“If you can’t communicate science,” Randy Olson wrote, “then you may as well not have done it.”
Explaining research to the public is a challenge for many scientists. One way the Wiki Education Foundation’s Classroom Program can enhance class assignments is by encouraging students to consider science communication issues while conducting their research.
Ariana Hall and Sydonie Schimler, from Anne McNeil’s Organic Chemistry of Macromolecules course at the University of Michigan, were two of the 1,400 student editors that participated in the spring 2014 term.
The pair worked to balance academic rigor with accessible language, and their contributions were featured on the “Did You Know?” section of Wikipedia’s front page on April 12, 2014, resulting in a ten-fold increase of traffic to that page.
“I was excited about this project,” Hall said. “I thought it was a good opportunity to research a new topic and practice writing about science for a general audience … our work seemed more impactful than a typical exam or paper. I enjoyed writing something that would be read by a broader audience than my course professor.”
First the pair identified a gap on Wikipedia’s science pages, settling on the historical significance of polyacetylene.
“The discovery that polyacetylene was a conducting organic polymer was enough to warrant a Nobel Prize in Chemistry in 2000, so we figured that it deserved a better, more easily readable description in a Wikipedia article,” Schimler said.
Campus Volunteer Ye Li, who is also the Chemistry Librarian from the University of Michigan Library, offered advice to guide Hall and Schimler through Wikipedia, from etiquette and image uploading tips to tools for finding resources to cite.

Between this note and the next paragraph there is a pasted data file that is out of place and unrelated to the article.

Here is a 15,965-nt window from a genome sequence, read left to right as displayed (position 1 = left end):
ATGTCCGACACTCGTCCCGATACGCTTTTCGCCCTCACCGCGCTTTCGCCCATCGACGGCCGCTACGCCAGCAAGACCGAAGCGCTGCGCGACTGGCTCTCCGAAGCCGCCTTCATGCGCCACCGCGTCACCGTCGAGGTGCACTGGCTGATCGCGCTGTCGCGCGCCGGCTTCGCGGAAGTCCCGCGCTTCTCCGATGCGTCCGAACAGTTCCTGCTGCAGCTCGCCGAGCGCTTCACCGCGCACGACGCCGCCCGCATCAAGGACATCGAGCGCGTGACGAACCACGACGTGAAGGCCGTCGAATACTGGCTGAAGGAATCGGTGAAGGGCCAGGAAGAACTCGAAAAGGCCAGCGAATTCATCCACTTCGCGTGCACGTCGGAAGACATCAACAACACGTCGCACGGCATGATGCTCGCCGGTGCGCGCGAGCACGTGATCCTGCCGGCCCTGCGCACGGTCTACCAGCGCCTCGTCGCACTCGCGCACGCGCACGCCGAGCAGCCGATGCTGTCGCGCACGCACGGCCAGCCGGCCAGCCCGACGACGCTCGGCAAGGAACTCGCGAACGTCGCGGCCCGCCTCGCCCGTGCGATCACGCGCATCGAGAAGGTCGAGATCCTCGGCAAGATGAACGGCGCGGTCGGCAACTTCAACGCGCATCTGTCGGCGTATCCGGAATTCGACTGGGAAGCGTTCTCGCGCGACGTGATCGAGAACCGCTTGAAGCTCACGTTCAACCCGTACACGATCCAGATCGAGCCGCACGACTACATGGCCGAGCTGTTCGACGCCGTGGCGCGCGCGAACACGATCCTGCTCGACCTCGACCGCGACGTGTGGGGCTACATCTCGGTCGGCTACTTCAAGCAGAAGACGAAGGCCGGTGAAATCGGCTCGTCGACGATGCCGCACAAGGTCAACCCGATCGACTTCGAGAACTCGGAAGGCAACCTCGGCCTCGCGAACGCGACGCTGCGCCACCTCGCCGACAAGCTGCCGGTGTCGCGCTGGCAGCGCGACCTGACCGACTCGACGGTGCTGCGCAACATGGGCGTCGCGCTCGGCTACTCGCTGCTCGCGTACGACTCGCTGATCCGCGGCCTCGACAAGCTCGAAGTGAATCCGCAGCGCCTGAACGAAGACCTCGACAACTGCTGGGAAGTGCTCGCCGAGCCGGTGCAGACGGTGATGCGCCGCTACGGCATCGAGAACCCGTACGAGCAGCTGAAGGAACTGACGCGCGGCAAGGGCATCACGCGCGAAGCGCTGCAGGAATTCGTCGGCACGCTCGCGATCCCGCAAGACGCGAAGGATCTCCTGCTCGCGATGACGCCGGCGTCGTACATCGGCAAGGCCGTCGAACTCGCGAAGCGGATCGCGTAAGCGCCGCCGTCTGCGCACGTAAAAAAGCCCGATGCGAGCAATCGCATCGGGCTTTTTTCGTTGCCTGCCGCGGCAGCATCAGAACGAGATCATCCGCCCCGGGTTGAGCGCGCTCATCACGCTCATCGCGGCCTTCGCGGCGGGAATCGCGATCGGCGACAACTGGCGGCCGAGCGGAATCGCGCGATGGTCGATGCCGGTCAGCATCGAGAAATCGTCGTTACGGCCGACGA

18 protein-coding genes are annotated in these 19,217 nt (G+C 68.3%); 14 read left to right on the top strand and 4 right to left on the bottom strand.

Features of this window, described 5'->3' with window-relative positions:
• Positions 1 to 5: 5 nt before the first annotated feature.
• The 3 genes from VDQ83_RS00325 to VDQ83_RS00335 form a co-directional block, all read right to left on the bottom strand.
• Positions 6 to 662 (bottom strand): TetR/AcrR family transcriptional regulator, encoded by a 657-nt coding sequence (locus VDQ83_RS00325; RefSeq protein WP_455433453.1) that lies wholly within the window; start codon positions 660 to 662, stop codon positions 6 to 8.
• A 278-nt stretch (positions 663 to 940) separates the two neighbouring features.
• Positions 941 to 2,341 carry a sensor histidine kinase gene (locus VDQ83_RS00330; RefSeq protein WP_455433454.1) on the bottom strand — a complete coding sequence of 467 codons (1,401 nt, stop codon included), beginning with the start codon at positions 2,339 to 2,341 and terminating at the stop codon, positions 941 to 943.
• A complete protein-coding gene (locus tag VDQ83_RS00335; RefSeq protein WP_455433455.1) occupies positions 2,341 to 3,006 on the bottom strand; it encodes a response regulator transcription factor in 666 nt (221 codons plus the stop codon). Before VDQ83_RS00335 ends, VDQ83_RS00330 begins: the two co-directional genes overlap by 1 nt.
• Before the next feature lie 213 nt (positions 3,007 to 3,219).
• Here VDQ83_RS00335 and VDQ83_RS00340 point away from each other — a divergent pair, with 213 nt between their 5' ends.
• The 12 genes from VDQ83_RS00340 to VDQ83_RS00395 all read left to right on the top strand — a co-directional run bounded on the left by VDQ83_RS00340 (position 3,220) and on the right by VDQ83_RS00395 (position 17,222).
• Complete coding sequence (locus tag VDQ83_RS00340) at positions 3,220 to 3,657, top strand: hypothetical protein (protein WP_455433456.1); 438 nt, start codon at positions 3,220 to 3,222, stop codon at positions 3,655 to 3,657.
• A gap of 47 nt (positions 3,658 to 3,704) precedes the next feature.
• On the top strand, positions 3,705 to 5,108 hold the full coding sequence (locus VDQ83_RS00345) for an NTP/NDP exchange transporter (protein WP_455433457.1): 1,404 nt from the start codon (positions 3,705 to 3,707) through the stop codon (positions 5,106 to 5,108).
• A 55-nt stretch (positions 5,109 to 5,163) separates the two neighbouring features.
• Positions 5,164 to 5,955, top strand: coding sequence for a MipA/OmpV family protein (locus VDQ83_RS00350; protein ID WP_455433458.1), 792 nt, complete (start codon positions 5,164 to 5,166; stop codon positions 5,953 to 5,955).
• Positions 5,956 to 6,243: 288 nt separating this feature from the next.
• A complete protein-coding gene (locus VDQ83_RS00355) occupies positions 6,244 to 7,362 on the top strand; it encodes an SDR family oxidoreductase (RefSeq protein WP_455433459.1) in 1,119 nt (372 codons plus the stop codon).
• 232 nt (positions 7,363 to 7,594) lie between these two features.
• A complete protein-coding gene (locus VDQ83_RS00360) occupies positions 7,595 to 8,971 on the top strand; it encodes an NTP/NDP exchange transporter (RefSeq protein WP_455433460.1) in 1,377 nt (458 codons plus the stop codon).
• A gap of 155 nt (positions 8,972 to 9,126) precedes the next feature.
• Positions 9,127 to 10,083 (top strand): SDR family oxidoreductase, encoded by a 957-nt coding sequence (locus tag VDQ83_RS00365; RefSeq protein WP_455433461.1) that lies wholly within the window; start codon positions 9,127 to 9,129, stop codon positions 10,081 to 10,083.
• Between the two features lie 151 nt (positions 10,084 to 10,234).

“We also got some great feedback from our reviewers on how to make the page more aesthetically pleasing and more accessible to non-scientists,” Schimler said.
While both students agreed the coursework was equal to that of a typical assignment, the challenge of writing for both scientists and the public lead them to appreciate issues in science communication.
“I had to really think about what I chose to include in the article, so that everyone could understand it and gain something new from it,” Schimler said. “It was a nice change to write something both more general, but also scientifically detailed.”
The knowledge Schimler and Hall compiled for their course lives on as a public resource. Along the way, the pair developed additional skills by describing their findings to a broader audience. Both are open to contributing to Wikipedia in the future.
“I think Wikipedia can be a great source for learning about science, particularly when there are good references,” Hall said.